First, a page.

“Lack of time” is a common excuse for avoiding creative projects.
While our schedules are often scapegoats for the real problem (crippling self-doubt), it’s also true that many of us are too tired and overwhelmed most of the time to do the work that calls to us most deeply.
It doesn’t have to be that way.
A few days before I returned to Canada after a 9-month trip through Albania, Greece, Nepal, India, Georgia, and England, I had a panic attack.
What if I’d never make a living as a writer? I’d have to go back to waitressing, and I’d probably end up serving all the people who hated me in high school. They’d snicker and complain about the food.
Jealousy of other people’s beautiful words soured one of the truest and deepest loves I’d ever known. Photo by Dmytro Sandratskyi, Adobe Stock.
For the first month after starting my blog, I didn’t ask for feedback from anyone. The spectres of past critics kept drifting through my mind, and their words made me want to crawl into a shell. Featured image: “The American School,” oil on canvas by Matthew Pratt, 1765. From The Met public domain collection.
There’s a thing you want to make. It’s beautiful. It touches people. It makes life hurt a little less. It illuminates something, both for you and for your audience. It makes the world a smidgen better. From the deepest place inside you, this thing calls out for you to make it. Yet. Photo by vladsogodel, Adobe Stock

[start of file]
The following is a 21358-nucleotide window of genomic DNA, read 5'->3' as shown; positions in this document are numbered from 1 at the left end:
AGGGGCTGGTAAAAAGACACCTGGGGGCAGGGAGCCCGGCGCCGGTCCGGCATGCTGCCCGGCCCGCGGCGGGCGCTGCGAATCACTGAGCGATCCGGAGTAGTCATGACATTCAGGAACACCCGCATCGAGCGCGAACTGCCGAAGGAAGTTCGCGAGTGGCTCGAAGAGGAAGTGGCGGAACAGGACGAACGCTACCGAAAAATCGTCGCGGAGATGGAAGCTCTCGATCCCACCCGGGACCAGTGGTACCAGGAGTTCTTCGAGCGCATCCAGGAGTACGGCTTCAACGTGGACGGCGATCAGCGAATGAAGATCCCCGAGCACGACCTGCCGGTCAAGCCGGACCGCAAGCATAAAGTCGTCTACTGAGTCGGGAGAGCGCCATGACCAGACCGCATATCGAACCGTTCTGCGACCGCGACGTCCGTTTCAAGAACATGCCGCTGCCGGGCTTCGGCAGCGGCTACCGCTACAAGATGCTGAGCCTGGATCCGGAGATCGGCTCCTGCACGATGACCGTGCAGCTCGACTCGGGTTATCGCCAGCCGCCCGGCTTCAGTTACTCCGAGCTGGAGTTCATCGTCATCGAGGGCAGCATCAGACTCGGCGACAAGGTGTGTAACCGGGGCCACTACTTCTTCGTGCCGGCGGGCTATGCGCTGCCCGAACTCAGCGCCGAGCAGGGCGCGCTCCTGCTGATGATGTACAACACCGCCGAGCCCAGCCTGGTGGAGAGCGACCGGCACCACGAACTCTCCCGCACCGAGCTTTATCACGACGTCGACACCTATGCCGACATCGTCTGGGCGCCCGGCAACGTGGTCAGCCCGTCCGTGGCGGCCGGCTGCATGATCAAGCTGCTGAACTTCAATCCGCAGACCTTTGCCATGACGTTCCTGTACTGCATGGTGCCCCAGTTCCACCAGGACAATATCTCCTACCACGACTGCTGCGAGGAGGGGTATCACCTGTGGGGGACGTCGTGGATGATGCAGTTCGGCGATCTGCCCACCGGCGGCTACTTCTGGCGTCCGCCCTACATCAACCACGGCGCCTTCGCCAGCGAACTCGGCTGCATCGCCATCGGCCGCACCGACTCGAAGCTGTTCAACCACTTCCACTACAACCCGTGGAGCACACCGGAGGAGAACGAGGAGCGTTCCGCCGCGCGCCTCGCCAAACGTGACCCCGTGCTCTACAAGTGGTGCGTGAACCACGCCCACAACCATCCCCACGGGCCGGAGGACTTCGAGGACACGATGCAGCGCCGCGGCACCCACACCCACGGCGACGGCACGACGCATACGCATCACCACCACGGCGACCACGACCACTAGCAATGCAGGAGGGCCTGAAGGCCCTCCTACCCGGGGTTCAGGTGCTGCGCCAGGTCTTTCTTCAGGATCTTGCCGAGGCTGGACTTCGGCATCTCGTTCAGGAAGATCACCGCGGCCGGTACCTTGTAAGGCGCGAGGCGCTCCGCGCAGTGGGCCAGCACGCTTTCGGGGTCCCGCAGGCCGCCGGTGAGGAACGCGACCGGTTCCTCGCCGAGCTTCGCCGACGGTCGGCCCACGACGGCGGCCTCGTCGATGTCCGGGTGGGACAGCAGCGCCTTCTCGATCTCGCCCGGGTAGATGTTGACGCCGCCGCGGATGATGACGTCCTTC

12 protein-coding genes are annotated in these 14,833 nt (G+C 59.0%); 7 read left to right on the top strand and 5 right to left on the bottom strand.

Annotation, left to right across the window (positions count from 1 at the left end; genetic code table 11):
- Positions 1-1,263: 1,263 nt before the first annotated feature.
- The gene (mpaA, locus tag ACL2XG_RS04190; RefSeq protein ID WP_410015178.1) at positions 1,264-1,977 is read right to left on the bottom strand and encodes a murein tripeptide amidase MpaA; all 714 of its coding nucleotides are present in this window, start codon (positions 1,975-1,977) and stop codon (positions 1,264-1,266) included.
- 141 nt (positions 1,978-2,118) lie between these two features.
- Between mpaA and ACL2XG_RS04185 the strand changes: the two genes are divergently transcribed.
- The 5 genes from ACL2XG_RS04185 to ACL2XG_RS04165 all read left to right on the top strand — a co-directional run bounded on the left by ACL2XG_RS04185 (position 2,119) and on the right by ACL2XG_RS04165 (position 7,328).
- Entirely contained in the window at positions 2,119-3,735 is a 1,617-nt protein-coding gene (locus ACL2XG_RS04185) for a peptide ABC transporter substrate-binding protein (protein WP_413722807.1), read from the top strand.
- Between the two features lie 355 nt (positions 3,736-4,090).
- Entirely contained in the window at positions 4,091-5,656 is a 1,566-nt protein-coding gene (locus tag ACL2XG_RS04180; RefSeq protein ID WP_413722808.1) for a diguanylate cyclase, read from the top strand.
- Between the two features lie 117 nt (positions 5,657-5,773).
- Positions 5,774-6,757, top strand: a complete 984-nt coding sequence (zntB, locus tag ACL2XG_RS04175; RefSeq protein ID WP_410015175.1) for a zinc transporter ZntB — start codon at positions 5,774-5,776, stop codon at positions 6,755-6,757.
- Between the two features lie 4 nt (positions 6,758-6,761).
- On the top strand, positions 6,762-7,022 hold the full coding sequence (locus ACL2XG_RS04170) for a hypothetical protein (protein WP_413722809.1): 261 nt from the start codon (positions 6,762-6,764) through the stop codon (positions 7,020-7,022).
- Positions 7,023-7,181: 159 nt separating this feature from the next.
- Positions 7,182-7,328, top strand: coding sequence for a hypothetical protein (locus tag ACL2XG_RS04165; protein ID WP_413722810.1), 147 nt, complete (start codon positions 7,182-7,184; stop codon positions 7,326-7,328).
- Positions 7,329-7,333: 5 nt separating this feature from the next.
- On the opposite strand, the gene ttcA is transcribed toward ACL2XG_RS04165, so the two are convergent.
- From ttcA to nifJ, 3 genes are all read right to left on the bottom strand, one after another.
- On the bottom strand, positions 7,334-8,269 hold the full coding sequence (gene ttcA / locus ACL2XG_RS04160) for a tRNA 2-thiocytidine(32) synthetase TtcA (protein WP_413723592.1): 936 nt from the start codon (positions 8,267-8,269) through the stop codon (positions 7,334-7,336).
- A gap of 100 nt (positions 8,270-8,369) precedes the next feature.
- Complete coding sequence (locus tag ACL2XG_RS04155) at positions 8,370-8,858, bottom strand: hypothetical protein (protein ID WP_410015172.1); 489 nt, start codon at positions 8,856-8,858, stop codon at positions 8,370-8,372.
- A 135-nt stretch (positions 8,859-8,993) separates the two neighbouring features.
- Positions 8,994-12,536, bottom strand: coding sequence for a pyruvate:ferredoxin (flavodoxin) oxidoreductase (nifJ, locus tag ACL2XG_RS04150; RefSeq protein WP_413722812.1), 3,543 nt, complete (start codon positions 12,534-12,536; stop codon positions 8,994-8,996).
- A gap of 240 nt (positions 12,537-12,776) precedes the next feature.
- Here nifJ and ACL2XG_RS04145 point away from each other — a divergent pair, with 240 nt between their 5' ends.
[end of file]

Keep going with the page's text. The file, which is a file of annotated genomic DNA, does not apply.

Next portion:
If we don’t release anything, no one will see how imperfect we are at the thing we want to accomplish. No one will laugh at us. No one will reject us. We’ll be safe.
Except that we won’t. Photo by Kevin Urbanski.
Artists are often solitary creatures, but without connections to other creatives, we risk drowning in our own mental swamps. Photo: “EXOTIC”, © everettovrk, Adobe Stock.
Before I left Vancouver, I took lessons in exotic and lyrical pole dance several times a week for fun and fitness. When I first saw people doing moves like “fallen angel” (in which a dancer hangs upside down from the pole with one leg, no hands), I thought, Uh-uh. No way. I’ll smoosh my skull like a watermelon. Photo: “Pole dancing instructor working”, © AntonioDiaz, Adobe Stock.
An artist who believes he’s an artist develops the confidence to do his art. In order to believe he’s an artist, though, he needs to relinquish certain misconceptions. Photo: “Man eat a guitar” by imacture, Adobe Stock.
You know all those depressing articles about how men and women have such a terrible time these days because, geologically speaking, it’s only a heartbeat since we were cave people? Our fear of being creative is related to that. Photo by Victor Zastol’skiy, Adobe Stock.